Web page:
Circumcise, then, the foreskin of your heart, and do not be stubborn any longer. For the Lord your God is God of gods and Lord of lords, the great God, mighty and awesome, who is not partial and takes no bribe, who executes justice for the orphan and the widow, and who loves the strangers, providing them food and clothing. You shall also love the stranger, for you were strangers in the land of Egypt. You shall fear the Lord your God; him alone you shall worship; to him you shall hold fast, and by his name you shall swear. He is your praise; he is your God, who has done for you these great and awesome things that your own eyes have seen. Your ancestors went down to Egypt seventy persons; and now the Lord your God has made you as numerous as the stars in heaven.
- Deuteronomy 10:12-22
“Circumcise the foreskin of your heart?” Now that’s a really disturbing mixed metaphor! Yet I get it. Don’t just mark yourself as God’s own in an outward way. Change your heart. Let go of your stubborn refusal to become vulnerable and human and less than Godlike. Understand the role you play. Know your place.
Knowing our place isn’t very popular. To our ears, it smacks of repression. It sounds like God doesn’t want us to be the best we can be. But let’s try it another way: “You are God, and I am not.” Knowing our place means being humble. It’s doesn’t mean underachieving. It means being realistic about our realm of influence.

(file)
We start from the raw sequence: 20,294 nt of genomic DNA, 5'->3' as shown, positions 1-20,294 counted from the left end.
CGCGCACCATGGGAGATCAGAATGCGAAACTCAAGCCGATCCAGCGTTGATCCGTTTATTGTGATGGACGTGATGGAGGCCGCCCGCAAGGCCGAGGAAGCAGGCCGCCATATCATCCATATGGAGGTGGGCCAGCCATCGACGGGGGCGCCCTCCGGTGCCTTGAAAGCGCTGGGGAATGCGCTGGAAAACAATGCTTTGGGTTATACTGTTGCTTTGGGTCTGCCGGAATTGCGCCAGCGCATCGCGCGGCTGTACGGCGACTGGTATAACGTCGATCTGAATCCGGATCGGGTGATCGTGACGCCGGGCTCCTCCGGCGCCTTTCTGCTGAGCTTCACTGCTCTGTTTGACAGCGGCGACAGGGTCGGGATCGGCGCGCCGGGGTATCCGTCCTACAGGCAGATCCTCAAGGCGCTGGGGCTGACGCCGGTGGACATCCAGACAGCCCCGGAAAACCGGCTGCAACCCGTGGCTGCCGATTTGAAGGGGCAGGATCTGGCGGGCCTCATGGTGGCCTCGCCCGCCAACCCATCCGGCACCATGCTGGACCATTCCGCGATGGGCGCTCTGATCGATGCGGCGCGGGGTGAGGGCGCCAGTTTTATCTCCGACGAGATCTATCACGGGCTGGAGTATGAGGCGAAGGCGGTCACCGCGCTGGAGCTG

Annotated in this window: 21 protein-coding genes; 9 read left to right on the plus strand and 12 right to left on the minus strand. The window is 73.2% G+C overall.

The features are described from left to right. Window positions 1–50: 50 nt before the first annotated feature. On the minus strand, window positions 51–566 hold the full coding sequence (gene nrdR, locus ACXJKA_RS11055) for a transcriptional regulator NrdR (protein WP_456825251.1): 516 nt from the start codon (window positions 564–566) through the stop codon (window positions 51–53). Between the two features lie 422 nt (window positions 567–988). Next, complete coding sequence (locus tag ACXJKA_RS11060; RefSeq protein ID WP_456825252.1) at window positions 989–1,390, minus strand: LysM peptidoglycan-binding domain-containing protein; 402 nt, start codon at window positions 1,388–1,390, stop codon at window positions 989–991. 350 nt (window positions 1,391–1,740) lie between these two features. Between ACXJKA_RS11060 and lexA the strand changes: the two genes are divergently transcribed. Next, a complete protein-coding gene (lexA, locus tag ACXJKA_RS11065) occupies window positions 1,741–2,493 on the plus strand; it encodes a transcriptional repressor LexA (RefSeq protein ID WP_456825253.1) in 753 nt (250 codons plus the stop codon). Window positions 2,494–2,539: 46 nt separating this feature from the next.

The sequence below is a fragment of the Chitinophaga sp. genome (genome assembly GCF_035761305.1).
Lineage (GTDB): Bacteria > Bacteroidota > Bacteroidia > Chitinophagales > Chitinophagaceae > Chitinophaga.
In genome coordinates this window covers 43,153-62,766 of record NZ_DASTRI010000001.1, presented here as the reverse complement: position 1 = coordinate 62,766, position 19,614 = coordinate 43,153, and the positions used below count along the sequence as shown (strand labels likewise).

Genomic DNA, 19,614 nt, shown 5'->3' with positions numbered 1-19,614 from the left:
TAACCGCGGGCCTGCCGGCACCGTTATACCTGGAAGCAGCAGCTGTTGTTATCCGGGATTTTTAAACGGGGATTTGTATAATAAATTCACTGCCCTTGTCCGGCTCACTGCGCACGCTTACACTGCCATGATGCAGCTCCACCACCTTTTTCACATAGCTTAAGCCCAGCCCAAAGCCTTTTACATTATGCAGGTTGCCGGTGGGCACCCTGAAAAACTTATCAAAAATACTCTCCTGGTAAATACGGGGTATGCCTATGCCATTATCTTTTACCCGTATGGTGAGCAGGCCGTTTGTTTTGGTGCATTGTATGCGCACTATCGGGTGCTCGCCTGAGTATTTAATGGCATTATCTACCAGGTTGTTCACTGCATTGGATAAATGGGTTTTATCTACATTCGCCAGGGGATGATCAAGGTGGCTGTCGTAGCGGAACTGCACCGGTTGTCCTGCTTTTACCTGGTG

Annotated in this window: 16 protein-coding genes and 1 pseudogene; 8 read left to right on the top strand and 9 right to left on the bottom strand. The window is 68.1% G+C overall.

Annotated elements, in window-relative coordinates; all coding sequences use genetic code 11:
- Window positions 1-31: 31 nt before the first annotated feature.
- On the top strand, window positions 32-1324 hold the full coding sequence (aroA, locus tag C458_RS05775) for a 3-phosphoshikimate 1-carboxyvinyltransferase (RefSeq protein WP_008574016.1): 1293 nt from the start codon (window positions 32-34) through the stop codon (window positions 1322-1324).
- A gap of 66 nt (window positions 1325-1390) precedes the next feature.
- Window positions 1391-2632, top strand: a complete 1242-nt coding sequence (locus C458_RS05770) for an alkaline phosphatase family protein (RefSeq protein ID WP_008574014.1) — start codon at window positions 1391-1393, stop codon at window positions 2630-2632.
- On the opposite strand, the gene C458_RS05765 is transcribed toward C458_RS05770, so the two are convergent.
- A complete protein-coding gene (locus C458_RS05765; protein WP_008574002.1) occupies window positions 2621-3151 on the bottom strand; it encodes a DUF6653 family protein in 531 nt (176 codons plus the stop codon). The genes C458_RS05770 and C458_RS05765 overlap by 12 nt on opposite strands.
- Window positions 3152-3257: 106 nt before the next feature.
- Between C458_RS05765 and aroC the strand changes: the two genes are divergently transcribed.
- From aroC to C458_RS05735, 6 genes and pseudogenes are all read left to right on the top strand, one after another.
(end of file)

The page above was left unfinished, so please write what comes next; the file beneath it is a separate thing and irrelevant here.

It means relaxing and enjoying the party, instead of constantly trying to look like the coolest kid in the room.
The prophet Ezekiel writes at one point that God will replace our hearts of stone with hearts of flesh. You can’t circumcise a heart of stone. You can’t change it. It is unyielding. We need squishy hearts, as the Judybats put it in their 1993 song “Being Simple.” This song presents us with the entire dilemma of choosing to be vulnerable:
I want to be good/
But good is being simple/
Simple is forgetting/
And I simply can’t forget.
I want to be great/
But greatness is giving/
Giving leaves me empty/
Oh great emptiness
Do we need to forget in order to let go of our stubbornness? If so, what do we need to forget?
Does giving leave us empty? Is that a misconception of the stubborn heart? Or do we need to become emptier in order to receive God?